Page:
A Smorgasbord for Great White Sharks
If you’ve ever tuned into Shark Week on the Discovery Channel, chances are you’ve already seen Seal Island. Sixty thousand cape fur seals inhabit this rocky outcrop near Cape Town, and that constant supply of fresh red meat is a honey pot for the ocean’s most fearsome predator—great white sharks. Their spectacular hunting behaviors, which involve those aerial feats so often shown on sensationalist nature programs, are not found in any other white shark habitat in the world—bad news for the seals of Seal Island.
The great whites that feed in False Bay, which surrounds Seal Island, are especially famous for their surface breaching: The sharks launch their entire bodies out of the water in order to snatch an unlucky seal from the surface. Whales normally leap all the way out of the water like this, for reasons unrelated to killing prey, but breaching takes on a whole new terrifying dimension when it’s a menacing 2,000kg shark doing the deed. Air Jaws became the most successful shark show in history when it introduced TV audiences to the unique shark breaching off Seal Island. What’s also striking is how close to shore these shark-on-seal attacks take place—almost within sight of Simonstown harbor in some cases.
For those who care to witness this extremely violent link of the food chain in person, there are plenty of charter outfits along False Bay, near Cape Town, that operate boat excursions to Seal Island—though the boats seem alarmingly small and flimsy given the size and acrobatic capabilities of the sharks touted in their marketing materials. (If surface viewing is all a bit too tame for you, very adventurous types can also find outfitters that will put you face to face, through a shark cage, with carcharidon carcharias.)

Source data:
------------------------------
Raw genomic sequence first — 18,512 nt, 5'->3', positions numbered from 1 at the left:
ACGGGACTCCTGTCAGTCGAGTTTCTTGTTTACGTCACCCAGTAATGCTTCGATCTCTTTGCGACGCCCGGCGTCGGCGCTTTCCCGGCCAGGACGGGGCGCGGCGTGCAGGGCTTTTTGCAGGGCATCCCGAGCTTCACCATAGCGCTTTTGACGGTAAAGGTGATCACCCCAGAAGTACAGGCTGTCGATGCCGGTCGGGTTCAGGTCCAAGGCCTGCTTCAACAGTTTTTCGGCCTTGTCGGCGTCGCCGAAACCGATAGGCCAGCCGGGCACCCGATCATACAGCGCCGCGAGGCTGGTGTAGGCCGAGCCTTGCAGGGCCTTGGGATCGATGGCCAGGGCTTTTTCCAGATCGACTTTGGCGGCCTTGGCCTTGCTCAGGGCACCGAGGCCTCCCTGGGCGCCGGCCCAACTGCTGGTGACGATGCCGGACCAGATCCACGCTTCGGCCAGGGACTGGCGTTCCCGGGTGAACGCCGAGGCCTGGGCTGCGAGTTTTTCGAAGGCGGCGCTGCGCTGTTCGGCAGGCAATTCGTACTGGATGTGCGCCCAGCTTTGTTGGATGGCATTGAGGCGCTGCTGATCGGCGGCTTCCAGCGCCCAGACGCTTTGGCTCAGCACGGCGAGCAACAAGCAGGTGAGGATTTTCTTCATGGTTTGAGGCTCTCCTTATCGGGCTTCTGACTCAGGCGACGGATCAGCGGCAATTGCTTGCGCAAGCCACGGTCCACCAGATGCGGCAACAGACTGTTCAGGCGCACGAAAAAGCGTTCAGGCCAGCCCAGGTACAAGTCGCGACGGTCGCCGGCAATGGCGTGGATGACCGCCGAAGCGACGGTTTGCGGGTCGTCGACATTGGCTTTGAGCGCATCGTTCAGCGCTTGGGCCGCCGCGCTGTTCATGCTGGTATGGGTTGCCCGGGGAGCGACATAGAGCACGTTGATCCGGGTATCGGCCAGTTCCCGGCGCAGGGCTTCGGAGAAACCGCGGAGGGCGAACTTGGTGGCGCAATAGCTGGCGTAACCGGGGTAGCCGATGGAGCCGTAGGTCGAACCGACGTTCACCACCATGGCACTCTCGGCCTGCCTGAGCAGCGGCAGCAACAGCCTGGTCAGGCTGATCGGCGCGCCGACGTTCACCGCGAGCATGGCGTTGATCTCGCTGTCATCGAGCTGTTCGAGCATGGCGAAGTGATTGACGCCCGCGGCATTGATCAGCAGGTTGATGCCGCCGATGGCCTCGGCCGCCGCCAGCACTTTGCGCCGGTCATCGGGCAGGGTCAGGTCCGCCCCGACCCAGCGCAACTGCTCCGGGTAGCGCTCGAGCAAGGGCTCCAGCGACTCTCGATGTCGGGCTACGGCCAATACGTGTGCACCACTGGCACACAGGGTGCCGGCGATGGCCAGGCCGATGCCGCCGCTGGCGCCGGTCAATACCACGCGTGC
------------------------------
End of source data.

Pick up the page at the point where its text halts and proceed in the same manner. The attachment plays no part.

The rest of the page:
Within a certain distance of Seal Island in each direction, there’s a sweet spot called the “Ring of Death” where the sharks wait for unsavvy seals—usually, the young, old, or infirm ones—to make a mistake. If the seals cross the Ring of Death near the murky bottom of the bay, they’ll pass under the sharks unnoticed and make it to the open sea safely. But if they swim too near the surface, it’s only a matter of time until a great white attacks, and that’s almost always a fatal encounter.
Though you can get close enough to hear and smell the teeming seal population there, Seal Island itself cannot be visited—and you probably wouldn’t want to, anyway. The attraction here is undoubtedly the wildlife interaction offshore, not any sort of natural beauty onshore. The rocks are thick with seal guano, and there’s no soil or vegetation on the island, which reaches a maximum “elevation” of just 6m (20 ft.). To lay eyes on Seal Island from the water, it doesn’t look like land at all, just a heaving mass of intertwined seals that have survived another day inside the Ring of Death.
Tours: African Shark Eco Charters, Simonstown ( 27/21/785 1947; www.ultimate-animals.com). Boat Company Tours, Simonstown ( 27/83/257-7760; www.boatcompany.co.za).
Cape Town (35km/22 miles).
Transport available via tour operator (see below).
$$ Four Rosemead, 4 Rosmead Ave. ( 27/21/480-3810; www.fourrosmead.com). $$$ Mount Nelson, 76 Orange St. (27/21/483-1000; www.mountnelson.co.za).